Office Mum Stories – Maria Rushe

Maria Rushe is a Donegal Mammy of two little girls.  She is married to Emmet, teaches English in Letterkenny and is also a Fitness Instructor in their family business. She blogs as The award-winning ‘The S-Mum Blog’ where she writes honest and funny memoir of her life as she tries to keep everyone between the ditches. Maria loves theatre, fitness, laughing and wine… and her kids of course.

Thank you, Maria, for taking part in this interview series for Office Mum – could you tell me how many children you have and their ages?

I have two little girls, aged 7 and 3.

And now could you tell me a little about your job – what do you do and for how long have you been working at this?

I’ve been an English Teacher for 18 years.  I’m also a fitness instructor and teach in our family business, Rushe Fitness.

What kind of hours do you work? 

School is 9 -4, but as with every teacher, “work” is a lot more outside of that! I teach my fitness classes 2 nights a week and work a few random hours in our gym throughout the week too.

 What kind of childcare do you use?

My youngest is in a private Childcare facility five days a week, and the oldest goes to the same place for “after-school” care each day.

 Do you have any regular “me-time” or do you have something that you for yourself, apart from being a mother and an employee?

I do.  I try to train a few times a week and use my own classes as my head space.  I do the class along with the clients so it’s work, but it’s my own time too.  I’m the Director of  the Letterkenny Musical Society too, so am usually out rehearsing two evenings a week (after they’ve gone to bed) and on a Sunday afternoon for the last few weeks before the show in February.  I really appreciate the need to get time to myself, even if it’s just a walk or a cuppa when the girls go to bed.

On a practical level, what do you find most difficult about balancing work and home?

The housework and cleaning is challenging. And the washing! I honestly believe that there are 37 other people living in my house.  Evenings are spent doing housework while trying to give the girls my attention at the same time.  I find the evenings that we have Croke Park Hours hard as I have to be in work until 6.15pm.  This is great fun when your childcare closes at 6pm  and your other half doesn’t finish until 9pm.  My husband is self-employed and works crazy hours most days so the running of our lives generally falls to me. Sometimes, that is hard.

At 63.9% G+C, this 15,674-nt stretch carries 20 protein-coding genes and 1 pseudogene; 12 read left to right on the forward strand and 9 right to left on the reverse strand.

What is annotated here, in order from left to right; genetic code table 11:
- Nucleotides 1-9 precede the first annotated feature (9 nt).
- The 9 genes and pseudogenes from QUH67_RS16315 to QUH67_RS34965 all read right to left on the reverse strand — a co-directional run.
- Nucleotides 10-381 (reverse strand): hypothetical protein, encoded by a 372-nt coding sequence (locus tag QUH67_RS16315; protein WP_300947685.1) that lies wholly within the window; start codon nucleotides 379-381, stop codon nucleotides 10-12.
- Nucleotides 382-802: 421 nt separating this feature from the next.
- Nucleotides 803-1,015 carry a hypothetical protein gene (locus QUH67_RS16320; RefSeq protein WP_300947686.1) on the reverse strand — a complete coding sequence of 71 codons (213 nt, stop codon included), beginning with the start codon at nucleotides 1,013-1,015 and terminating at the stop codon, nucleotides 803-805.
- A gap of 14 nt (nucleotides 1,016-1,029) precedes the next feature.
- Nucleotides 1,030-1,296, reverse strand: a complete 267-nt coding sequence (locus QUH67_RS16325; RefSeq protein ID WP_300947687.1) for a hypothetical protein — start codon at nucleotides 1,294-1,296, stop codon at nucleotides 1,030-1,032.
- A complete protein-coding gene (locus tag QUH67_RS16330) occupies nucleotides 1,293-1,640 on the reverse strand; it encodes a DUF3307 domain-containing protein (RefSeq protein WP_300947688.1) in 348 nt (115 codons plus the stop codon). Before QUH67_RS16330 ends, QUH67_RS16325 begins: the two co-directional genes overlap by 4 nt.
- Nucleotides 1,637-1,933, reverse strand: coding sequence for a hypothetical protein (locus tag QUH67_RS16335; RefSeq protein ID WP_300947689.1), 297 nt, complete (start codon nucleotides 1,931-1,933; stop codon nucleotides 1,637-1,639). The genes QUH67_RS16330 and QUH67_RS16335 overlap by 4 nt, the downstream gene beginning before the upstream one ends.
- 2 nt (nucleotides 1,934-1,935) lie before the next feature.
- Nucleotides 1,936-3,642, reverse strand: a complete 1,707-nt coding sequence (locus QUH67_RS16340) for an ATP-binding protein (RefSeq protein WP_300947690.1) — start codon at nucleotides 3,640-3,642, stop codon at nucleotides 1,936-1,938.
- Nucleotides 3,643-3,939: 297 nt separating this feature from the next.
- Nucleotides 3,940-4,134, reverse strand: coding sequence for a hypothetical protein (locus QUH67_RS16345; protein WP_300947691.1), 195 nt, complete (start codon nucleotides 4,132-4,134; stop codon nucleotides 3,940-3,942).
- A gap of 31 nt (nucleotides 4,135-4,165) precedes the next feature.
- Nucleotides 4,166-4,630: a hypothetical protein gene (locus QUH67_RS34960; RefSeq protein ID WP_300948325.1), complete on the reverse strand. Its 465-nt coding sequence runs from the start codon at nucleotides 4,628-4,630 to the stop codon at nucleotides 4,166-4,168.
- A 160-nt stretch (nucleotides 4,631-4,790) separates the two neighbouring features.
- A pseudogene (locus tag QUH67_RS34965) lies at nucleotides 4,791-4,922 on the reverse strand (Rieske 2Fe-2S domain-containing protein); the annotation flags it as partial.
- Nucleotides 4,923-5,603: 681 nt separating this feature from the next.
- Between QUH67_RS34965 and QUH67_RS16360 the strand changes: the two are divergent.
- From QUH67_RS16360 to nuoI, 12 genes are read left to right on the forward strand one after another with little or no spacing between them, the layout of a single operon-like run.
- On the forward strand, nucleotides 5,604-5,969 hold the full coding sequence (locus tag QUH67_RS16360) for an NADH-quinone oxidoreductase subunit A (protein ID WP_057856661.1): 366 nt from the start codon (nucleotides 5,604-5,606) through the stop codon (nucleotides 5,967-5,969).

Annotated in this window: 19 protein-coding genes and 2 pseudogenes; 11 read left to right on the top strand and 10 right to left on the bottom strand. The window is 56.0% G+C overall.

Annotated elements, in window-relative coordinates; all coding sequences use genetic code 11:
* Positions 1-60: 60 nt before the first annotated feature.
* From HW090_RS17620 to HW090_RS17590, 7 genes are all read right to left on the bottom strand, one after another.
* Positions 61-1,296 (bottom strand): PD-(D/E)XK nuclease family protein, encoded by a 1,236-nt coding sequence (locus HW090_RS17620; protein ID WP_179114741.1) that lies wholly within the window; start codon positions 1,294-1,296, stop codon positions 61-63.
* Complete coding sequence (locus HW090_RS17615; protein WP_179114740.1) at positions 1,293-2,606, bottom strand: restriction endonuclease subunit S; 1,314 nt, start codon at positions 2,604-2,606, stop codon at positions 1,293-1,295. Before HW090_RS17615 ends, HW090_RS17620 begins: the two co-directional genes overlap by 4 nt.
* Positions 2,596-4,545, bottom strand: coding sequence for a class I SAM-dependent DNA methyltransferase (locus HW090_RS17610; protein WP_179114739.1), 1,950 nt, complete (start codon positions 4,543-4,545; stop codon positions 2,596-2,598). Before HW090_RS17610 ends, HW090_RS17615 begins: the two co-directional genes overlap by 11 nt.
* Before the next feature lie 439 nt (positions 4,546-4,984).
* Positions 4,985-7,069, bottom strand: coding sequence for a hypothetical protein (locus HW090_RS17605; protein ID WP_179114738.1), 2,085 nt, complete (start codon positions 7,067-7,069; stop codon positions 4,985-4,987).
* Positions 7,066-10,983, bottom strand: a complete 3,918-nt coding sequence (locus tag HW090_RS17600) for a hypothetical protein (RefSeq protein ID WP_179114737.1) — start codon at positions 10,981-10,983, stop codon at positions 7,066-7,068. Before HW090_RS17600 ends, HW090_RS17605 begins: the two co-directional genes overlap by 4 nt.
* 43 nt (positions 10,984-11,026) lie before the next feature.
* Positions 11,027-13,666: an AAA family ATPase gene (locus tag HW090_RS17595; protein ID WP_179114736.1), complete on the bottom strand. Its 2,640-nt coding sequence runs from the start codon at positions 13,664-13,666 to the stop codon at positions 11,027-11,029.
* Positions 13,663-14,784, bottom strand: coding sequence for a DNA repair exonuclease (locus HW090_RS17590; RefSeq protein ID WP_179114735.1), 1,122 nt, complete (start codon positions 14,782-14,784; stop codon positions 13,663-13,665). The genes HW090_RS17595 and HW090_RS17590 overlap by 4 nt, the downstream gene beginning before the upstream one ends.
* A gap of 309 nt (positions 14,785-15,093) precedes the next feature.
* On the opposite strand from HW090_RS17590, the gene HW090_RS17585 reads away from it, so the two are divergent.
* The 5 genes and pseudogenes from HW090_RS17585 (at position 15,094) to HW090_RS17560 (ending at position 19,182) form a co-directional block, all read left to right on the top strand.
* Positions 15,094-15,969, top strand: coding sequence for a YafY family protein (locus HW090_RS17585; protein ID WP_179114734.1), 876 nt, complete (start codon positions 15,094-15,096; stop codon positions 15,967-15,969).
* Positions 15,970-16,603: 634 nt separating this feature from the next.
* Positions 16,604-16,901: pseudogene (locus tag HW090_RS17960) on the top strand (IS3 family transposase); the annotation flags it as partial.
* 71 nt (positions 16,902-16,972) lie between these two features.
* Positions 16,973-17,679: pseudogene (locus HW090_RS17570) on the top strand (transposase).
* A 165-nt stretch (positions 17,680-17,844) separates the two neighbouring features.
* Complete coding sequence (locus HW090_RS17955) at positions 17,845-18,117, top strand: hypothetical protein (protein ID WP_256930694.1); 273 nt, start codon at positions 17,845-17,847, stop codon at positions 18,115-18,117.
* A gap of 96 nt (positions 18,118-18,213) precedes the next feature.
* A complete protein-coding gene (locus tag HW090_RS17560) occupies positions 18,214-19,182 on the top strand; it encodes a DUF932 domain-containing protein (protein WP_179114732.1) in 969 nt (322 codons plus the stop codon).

And psychologically, do you find it challenging or stressful to work outside the home – do you suffer from working-mother guilt?

Of course I do. I think that all mums do. I would love to be able to give up my day-job and be there all the time for my girls.  However, the other side of this is that there are so many advantages to me working. The girls thrive and learn so much in childcare and school. And I’m lucky that I’m off when they are.  I was at home for quite a bit of their early years between maternity leave, unpaid leave and jobsharing, but our life is much more productive and balanced since I came back to work full time.

While jobsharing, I was trying to be a full-time EVERYTHING to EVERYONE. I nearly ran myself into the ground trying to be everywhere at once. Coming back to work was the best decision for me. I have more time;  more time to do the job I was cramming into half hours, more time to spend with the girls in the evening as I have most of my work done in school, more time to be myself with my colleagues rather than running past them in the hallway. It’s better all around.  I’m happier and so my girls are happier. And I’m still there when they need me. If they’re sick, I’m there.   Also, girls see that Mammy works to achieve things. I want to instil that in them.

Do you think there’s an optimal solution out there – a perfect balance that enables a mother to have a fulfilling career while being there for her children?

I can’t say there’s an optimal solution.  I thought part-time would be great.  It wasn’t. Fulltime work is easier for me. The fact that my girls love the childcare and that my mum is nearby helps too.  When I look at the cost of childcare and afterschool, I cringe.  It’s more than our mortgage each month and I sometimes wonder why I bother, but the reality is that this is the balance that works for us and it’s worth it. I often dream of giving up my “jobjob”, but in reality, I’d just end up doing something else. That’s just me. Everyone is different and different set ups work for each family.  You just need to figure out what works for you.

If you could do any job, what would it be?